Amnesty condemns enforced eviction of indigenous Chepang families by Chitwan National Park authorityThe rights organisation has called on the authorities concerned to hold the people accountable who set fire and razed down the huts of the landless families.
Amnesty International Nepal has condemned the forcible eviction of the indigenous Chepang families from their settlement by the Chitwan National Park authority on Saturday.
The human rights group has also asked the authorities concerned to stop enforced eviction of indigenous Chepang people from their settlements and ensure those involved in destroying their houses are held accountable.
On Saturday, workers from the Chitwan National Park set two houses ablaze and destroyed eight others using elephants with the intention of evicting the Chepang families who have been living in Kusumkhola, an area that falls under the park’s territory. Ten families were rendered homeless in the incident. They also lost their identity documents, money and other possessions in the incident.
The park’s move to evict the landless Chepang families by means of arson and vandalism, especially when the country is dealing with the coronavirus pandemic and the monsoon-related disasters, has drawn widespread criticism.
This is the second attack on the indigenous people perpetrated in the span of two months. In June, according to Amnesty, the Bardiya National Park authority had attempted to forcibly evict members of the landless Tharu community from their settlements.
“Forcing anyone from their homes is an act of cruelty. To do so with the use of arson and charging elephants, risking lives and destroying the few possessions of an already marginalised community, is unconscionable and a human rights violation,” said Nirajan Thapaliya, director of Amnesty International Nepal. “The Chepang community must be protected. Any further attempts to force them out of their homes must be stopped. The people who have been forcibly evicted must be given effective remedy, including adequate alternative housing and compensation. Furthermore, the perpetrators responsible for these forced evictions should be held accountable for their actions.”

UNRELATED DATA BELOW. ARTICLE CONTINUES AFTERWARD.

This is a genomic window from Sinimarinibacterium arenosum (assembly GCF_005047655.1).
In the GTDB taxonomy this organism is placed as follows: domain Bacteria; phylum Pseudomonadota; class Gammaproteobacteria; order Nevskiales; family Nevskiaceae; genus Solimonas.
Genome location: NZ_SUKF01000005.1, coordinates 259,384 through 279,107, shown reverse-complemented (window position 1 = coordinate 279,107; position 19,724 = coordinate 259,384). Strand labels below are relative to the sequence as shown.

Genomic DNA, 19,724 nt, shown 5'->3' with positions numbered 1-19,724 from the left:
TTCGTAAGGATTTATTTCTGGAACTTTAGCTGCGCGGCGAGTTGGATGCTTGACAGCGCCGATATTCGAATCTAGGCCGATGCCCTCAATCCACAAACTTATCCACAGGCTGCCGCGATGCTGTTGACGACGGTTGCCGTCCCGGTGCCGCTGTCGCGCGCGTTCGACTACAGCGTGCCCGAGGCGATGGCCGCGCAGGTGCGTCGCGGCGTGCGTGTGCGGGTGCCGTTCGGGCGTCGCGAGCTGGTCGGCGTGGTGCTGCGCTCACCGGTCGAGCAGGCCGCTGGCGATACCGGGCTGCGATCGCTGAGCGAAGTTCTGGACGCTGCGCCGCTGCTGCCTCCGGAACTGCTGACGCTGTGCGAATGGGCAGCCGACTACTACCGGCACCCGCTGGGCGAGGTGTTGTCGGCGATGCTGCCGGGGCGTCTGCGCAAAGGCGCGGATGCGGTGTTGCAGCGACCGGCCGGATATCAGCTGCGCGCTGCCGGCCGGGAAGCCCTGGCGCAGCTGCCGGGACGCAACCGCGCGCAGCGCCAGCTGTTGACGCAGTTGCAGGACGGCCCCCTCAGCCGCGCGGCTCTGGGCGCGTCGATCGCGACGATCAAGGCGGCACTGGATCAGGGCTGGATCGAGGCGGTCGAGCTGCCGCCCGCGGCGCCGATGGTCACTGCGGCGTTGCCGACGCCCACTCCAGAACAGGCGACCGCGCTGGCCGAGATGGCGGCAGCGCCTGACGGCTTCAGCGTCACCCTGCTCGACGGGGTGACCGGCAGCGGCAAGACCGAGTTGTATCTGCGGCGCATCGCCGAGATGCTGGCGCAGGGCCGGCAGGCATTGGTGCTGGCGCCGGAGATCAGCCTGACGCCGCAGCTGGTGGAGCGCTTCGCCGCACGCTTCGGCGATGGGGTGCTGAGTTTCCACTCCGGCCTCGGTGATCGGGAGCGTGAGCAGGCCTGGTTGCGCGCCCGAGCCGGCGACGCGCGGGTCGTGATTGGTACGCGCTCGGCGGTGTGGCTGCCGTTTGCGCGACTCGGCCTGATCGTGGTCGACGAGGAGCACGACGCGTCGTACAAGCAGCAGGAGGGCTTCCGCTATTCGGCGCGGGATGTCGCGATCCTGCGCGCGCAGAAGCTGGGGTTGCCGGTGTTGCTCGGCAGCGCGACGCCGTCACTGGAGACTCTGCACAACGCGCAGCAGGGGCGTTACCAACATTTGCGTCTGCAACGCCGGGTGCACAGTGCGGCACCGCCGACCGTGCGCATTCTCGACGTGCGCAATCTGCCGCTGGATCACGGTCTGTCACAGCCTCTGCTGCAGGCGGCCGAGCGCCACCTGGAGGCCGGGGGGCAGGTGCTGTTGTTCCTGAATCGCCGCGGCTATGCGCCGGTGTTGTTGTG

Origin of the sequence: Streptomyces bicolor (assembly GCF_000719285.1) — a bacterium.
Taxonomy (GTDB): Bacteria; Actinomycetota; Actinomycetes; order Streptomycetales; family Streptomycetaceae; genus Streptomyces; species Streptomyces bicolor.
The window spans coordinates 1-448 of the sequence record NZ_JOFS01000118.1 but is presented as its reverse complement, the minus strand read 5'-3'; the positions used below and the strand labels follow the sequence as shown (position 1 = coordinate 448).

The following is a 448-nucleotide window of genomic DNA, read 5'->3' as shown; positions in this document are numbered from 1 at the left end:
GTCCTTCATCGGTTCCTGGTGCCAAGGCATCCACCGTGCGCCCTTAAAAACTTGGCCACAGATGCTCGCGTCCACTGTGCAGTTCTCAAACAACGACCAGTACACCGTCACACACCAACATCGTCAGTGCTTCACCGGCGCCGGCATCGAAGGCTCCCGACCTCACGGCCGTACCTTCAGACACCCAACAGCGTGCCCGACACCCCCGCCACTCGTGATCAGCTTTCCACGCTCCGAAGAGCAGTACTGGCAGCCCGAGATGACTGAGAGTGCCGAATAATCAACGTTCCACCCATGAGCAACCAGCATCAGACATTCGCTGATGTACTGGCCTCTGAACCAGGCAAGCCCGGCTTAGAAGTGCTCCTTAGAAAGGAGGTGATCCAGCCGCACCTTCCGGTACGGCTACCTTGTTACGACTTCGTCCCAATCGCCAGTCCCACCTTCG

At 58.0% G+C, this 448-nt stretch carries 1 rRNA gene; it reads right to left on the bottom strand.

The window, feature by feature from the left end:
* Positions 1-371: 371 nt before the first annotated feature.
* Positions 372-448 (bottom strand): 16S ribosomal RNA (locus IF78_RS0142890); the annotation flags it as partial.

The members of the Chepang community who lost their homes are now in temporary accommodation in a school hostel nearby, and fear that other members of their community living near the Chitwan National Park could also suffer the same fate, said the human rights organisation in the statement.
Indigenous Chepang communities depend on subsistence farming, without having access to their own land. Nepal’s laws, which fail to meet international standards, currently only protect people living “on land that they own” and fail to ensure adequate safeguards against forced evictions of people who do not have ownership titles.
“No one should be subjected to forced evictions. It is appalling that during a pandemic and ongoing rainy season, when having a home is critical to keeping oneself safe, Nepal’s authorities have chosen to dispossess some of the most marginalised people and make them homeless.” said Thapaliya.